Galette Black Walnut Bakery In Minneapolis

Unlike pie, a galette is rustic in all the right ways

Pie is for perfectionists.

A galette, on the other hand, is for unflappably cool Parisians, who while away the hours at sidewalk cafés. Hell, the word galette just sounds more relaxed.

Less fussy than its uptight, overly structured cousin, the galette's self-contained free form is entirely forgiving. Even misshapen folds or berry-stained crusts look good on a galette. And because filling options are endless, the dessert is a year-round crowd-pleaser.

When we decided to get our hands dirty, we knew exactly who to ask for a killer recipe: Sarah Botcher of Black Walnut Bakery in Minneapolis, who got her start at Tartine Bakery in San Francisco. She shared her go-to cornmeal galette (see the recipe).

For the version she's currently serving at the pop-up bakery, Botcher fills the flaky, sugar-coated crust to the brim with lemon-zested blueberries.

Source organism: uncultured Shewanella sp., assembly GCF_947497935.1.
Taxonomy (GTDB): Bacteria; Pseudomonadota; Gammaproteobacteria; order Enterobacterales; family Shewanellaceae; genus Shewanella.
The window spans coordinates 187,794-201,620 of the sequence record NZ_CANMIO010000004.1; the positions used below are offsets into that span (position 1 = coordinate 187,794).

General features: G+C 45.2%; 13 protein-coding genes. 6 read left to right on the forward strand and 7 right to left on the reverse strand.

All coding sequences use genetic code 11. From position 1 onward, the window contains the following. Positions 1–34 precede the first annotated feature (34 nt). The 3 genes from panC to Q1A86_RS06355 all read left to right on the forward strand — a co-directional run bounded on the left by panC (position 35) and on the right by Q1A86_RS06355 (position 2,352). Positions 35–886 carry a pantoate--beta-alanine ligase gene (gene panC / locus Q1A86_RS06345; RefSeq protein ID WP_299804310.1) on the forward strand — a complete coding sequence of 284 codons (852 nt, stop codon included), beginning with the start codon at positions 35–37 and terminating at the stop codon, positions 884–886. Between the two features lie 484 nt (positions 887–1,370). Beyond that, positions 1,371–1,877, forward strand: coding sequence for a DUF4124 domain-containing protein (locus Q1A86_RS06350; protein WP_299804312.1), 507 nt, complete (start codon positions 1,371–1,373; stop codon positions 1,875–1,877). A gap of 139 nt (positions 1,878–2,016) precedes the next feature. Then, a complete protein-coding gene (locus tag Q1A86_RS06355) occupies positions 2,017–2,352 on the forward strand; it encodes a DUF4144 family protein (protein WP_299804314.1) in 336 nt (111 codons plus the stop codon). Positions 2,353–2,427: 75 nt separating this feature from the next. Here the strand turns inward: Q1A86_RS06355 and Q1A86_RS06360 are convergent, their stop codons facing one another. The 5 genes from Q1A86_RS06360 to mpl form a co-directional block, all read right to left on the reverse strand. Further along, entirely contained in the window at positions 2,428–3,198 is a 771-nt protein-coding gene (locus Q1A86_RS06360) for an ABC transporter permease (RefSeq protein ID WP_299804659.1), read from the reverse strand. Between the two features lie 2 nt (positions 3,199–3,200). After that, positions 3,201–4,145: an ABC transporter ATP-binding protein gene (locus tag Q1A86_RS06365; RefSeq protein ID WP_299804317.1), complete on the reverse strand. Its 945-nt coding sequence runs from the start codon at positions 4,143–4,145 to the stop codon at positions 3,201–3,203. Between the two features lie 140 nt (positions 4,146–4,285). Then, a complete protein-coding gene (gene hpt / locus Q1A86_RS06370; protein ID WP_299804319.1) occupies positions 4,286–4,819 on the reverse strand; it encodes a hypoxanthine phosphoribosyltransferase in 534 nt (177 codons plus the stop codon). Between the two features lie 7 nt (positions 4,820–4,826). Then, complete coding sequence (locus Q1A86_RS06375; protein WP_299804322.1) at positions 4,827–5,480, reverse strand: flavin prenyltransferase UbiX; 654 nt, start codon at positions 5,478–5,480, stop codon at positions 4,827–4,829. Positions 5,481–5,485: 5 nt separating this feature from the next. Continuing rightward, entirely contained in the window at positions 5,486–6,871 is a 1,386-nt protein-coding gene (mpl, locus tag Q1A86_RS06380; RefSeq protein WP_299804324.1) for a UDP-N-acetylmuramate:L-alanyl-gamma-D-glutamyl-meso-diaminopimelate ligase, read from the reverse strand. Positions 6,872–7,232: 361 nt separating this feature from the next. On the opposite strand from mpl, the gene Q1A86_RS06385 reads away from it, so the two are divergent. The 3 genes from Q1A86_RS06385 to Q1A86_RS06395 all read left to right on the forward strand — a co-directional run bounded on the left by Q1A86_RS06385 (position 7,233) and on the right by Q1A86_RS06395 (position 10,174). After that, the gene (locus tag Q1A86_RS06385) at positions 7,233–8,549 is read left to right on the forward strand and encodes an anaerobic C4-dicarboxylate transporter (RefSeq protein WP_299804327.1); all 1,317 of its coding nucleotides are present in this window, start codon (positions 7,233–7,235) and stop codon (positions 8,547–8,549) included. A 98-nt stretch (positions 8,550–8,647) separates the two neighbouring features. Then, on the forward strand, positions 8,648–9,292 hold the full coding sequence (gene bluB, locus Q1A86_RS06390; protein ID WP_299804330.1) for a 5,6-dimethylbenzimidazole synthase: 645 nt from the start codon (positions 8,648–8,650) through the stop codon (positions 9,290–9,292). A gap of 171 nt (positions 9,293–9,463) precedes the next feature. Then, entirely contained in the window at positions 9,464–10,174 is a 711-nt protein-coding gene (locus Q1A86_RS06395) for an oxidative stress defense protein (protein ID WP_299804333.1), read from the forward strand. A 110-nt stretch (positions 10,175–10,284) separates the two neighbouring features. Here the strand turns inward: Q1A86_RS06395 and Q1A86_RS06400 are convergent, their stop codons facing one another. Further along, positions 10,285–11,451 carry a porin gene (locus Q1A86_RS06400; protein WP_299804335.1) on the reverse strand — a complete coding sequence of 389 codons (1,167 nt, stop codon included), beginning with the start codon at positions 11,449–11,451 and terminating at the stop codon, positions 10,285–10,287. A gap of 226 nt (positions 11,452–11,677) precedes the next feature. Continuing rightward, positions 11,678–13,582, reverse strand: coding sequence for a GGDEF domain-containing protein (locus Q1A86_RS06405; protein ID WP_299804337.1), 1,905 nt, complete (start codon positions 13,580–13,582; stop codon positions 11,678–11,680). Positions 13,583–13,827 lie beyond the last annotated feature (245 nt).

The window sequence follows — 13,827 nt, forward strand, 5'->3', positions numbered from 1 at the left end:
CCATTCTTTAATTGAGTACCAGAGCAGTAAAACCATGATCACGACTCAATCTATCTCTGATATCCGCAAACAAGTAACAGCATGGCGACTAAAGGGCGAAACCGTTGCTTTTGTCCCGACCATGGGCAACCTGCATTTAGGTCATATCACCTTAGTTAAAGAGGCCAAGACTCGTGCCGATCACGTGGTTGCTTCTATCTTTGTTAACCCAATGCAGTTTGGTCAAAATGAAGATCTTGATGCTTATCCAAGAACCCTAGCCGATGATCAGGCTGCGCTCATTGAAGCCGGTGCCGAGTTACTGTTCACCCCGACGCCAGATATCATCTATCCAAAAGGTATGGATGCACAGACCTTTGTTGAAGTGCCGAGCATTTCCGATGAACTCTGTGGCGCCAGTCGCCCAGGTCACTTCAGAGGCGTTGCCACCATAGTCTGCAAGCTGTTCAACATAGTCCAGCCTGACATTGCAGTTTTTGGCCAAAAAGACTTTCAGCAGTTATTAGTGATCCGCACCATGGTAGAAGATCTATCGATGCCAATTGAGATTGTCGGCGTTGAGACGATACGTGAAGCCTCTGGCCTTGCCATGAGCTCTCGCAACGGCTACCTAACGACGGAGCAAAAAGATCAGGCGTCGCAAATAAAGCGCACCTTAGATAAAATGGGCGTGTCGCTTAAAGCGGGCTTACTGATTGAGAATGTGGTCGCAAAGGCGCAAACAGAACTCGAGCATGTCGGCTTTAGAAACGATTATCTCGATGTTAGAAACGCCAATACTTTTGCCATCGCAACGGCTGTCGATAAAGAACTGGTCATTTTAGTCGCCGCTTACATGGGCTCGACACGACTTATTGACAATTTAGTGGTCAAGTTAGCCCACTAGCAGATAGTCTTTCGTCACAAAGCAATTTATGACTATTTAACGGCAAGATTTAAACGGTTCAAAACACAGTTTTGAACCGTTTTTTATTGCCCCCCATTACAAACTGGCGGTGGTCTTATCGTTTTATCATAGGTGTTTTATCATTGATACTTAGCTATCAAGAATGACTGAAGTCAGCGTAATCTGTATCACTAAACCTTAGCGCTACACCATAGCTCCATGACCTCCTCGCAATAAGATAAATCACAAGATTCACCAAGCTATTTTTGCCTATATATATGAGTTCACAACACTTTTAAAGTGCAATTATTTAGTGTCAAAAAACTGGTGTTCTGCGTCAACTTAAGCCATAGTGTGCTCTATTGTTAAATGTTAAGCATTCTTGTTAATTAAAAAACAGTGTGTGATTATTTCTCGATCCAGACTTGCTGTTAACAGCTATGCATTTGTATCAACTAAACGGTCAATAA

One crust, many options

"Minnesota has such a short growing season compared to the rest of the country," Botcher says. "People go wild during those few months of summer when produce is abundant–which is why they're crazy for this tart."

We can attest to that: It disappeared from our Test Kitchen minutes after coming out of the oven.

But this recipe is hardly restricted to summer. We made four versions to take you through fall–with plums, figs and apples. Swap in your fruit of choice, or scrap the sugar altogether and fill the dough with vegetables for a savory version.

Welcome to the fold.